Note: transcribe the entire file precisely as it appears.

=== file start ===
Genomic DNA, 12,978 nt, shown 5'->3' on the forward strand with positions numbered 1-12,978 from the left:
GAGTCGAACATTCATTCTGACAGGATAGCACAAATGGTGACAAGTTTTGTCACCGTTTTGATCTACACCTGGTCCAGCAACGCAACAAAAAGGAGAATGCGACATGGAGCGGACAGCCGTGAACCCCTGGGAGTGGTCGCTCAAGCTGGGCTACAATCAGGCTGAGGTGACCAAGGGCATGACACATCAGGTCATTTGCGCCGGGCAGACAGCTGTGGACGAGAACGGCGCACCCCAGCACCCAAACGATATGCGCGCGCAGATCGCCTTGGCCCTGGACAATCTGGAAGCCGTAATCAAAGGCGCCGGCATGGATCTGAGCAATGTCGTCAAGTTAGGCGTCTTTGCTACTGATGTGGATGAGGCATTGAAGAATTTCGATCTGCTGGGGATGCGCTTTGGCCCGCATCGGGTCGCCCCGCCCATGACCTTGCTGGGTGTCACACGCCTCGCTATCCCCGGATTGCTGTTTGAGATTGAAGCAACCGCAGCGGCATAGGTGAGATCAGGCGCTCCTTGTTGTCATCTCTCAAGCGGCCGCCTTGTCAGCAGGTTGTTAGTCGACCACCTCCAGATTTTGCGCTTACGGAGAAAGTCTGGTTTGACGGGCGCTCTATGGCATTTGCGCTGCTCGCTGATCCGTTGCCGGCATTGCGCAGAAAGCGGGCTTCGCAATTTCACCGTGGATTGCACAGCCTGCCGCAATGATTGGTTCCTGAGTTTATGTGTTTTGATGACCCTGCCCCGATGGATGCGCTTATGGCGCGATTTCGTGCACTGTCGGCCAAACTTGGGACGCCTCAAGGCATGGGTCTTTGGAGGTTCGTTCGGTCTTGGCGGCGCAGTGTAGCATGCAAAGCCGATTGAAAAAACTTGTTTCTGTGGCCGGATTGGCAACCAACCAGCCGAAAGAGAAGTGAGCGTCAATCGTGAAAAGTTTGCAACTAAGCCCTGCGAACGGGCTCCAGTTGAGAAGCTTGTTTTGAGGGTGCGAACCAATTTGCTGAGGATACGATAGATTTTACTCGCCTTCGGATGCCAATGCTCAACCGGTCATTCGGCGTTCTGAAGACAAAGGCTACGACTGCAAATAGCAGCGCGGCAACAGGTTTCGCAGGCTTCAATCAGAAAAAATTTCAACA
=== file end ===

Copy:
Genomic DNA, 12,978 nt, shown 5'->3' on the forward strand with positions numbered 1-12,978 from the left:
GAGTCGAACATTCATTCTGACAGGATAGCACAAATGGTGACAAGTTTTGTCACCGTTTTGATCTACACCTGGTCCAGCAACGCAACAAAAAGGAGAATGCGACATGGAGCGGACAGCCGTGAACCCCTGGGAGTGGTCGCTCAAGCTGGGCTACAATCAGGCTGAGGTGACCAAGGGCATGACACATCAGGTCATTTGCGCCGGGCAGACAGCTGTGGACGAGAACGGCGCACCCCAGCACCCAAACGATATGCGCGCGCAGATCGCCTTGGCCCTGGACAATCTGGAAGCCGTAATCAAAGGCGCCGGCATGGATCTGAGCAATGTCGTCAAGTTAGGCGTCTTTGCTACTGATGTGGATGAGGCATTGAAGAATTTCGATCTGCTGGGGATGCGCTTTGGCCCGCATCGGGTCGCCCCGCCCATGACCTTGCTGGGTGTCACACGCCTCGCTATCCCCGGATTGCTGTTTGAGATTGAAGCAACCGCAGCGGCATAGGTGAGATCAGGCGCTCCTTGTTGTCATCTCTCAAGCGGCCGCCTTGTCAGCAGGTTGTTAGTCGACCACCTCCAGATTTTGCGCTTACGGAGAAAGTCTGGTTTGACGGGCGCTCTATGGCATTTGCGCTGCTCGCTGATCCGTTGCCGGCATTGCGCAGAAAGCGGGCTTCGCAATTTCACCGTGGATTGCACAGCCTGCCGCAATGATTGGTTCCTGAGTTTATGTGTTTTGATGACCCTGCCCCGATGGATGCGCTTATGGCGCGATTTCGTGCACTGTCGGCCAAACTTGGGACGCCTCAAGGCATGGGTCTTTGGAGGTTCGTTCGGTCTTGGCGGCGCAGTGTAGCATGCAAAGCCGATTGAAAAAACTTGTTTCTGTGGCCGGATTGGCAACCAACCAGCCGAAAGAGAAGTGAGCGTCAATCGTGAAAAGTTTGCAACTAAGCCCTGCGAACGGGCTCCAGTTGAGAAGCTTGTTTTGAGGGTGCGAACCAATTTGCTGAGGATACGATAGATTTTACTCGCCTTCGGATGCCAATGCTCAACCGGTCATTCGGCGTTCTGAAGACAAAGGCTACGACTGCAAATAGCAGCGCGGCAACAGGTTTCGCAGGCTTCAATCAGAAAAAATTTCAACA